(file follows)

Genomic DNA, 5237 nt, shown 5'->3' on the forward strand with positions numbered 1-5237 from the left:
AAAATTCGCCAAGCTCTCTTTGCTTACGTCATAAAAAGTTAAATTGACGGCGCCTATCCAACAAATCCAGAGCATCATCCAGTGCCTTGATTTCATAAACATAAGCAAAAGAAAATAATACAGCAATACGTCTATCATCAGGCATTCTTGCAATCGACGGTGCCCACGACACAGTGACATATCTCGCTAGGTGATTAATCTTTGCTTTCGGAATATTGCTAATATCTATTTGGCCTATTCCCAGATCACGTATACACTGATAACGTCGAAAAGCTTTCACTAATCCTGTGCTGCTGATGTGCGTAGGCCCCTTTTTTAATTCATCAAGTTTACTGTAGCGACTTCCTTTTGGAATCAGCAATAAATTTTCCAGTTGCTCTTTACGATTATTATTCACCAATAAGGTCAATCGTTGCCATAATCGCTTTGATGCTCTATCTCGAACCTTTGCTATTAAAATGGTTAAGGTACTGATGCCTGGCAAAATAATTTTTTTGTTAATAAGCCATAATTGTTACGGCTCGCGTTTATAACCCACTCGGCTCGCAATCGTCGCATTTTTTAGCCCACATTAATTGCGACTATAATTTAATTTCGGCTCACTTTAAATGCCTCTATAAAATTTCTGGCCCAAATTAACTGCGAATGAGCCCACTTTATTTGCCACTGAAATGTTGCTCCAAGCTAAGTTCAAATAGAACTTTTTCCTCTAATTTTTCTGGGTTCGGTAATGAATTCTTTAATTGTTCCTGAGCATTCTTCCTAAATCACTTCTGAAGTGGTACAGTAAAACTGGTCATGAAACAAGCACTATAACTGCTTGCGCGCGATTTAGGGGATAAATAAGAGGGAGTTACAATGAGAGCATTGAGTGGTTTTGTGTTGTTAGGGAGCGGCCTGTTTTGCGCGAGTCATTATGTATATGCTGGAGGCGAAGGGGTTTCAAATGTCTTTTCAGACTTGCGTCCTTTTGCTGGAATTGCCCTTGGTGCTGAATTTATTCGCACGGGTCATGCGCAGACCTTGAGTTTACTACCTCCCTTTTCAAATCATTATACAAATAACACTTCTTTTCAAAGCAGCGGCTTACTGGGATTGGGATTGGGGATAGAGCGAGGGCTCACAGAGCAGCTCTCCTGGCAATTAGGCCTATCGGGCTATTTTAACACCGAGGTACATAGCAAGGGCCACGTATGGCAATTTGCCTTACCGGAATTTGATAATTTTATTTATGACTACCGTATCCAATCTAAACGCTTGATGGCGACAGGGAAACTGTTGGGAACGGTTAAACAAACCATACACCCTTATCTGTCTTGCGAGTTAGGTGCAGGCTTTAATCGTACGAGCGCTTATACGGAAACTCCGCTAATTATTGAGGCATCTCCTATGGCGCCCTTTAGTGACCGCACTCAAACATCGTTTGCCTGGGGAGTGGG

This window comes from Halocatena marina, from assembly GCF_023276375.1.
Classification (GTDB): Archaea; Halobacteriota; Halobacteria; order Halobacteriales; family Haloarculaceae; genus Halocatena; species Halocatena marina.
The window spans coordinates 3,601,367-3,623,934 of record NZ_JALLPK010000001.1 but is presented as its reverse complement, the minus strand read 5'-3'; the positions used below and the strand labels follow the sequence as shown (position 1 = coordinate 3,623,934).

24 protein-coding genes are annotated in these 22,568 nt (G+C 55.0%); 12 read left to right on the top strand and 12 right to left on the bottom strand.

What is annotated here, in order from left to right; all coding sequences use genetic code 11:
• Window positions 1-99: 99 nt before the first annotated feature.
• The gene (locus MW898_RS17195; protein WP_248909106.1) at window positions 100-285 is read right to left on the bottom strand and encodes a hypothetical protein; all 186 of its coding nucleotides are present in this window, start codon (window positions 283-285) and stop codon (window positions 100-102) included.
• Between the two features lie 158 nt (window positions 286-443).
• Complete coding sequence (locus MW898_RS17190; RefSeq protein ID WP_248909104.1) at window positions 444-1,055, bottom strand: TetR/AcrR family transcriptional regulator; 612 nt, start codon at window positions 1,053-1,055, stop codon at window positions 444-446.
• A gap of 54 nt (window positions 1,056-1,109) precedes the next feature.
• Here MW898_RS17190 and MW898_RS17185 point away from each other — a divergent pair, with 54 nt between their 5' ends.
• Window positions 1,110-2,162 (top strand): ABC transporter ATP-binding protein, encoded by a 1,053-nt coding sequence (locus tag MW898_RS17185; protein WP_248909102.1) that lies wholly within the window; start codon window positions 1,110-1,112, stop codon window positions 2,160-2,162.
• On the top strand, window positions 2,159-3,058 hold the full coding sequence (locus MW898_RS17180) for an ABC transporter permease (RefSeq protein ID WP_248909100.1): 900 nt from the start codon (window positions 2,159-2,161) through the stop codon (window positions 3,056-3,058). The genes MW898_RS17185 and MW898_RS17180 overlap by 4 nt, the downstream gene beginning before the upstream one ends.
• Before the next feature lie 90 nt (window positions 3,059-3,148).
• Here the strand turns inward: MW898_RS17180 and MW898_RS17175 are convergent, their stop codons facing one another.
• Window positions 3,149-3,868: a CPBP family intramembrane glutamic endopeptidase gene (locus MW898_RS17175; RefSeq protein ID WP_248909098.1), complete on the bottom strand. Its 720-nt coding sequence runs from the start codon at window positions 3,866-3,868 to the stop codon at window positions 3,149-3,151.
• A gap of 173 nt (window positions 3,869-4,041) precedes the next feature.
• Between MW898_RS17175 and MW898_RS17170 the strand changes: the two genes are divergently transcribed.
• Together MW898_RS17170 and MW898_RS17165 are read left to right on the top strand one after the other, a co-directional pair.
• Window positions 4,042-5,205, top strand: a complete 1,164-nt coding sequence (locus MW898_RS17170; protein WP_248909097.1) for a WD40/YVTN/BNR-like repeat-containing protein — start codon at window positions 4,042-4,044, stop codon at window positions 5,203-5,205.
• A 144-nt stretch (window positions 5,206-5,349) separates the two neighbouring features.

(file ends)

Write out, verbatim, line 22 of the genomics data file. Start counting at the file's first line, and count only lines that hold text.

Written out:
• Window positions 4,042-5,205, top strand: a complete 1,164-nt coding sequence (locus MW898_RS17170; protein WP_248909097.1) for a WD40/YVTN/BNR-like repeat-containing protein — start codon at window positions 4,042-4,044, stop codon at window positions 5,203-5,205.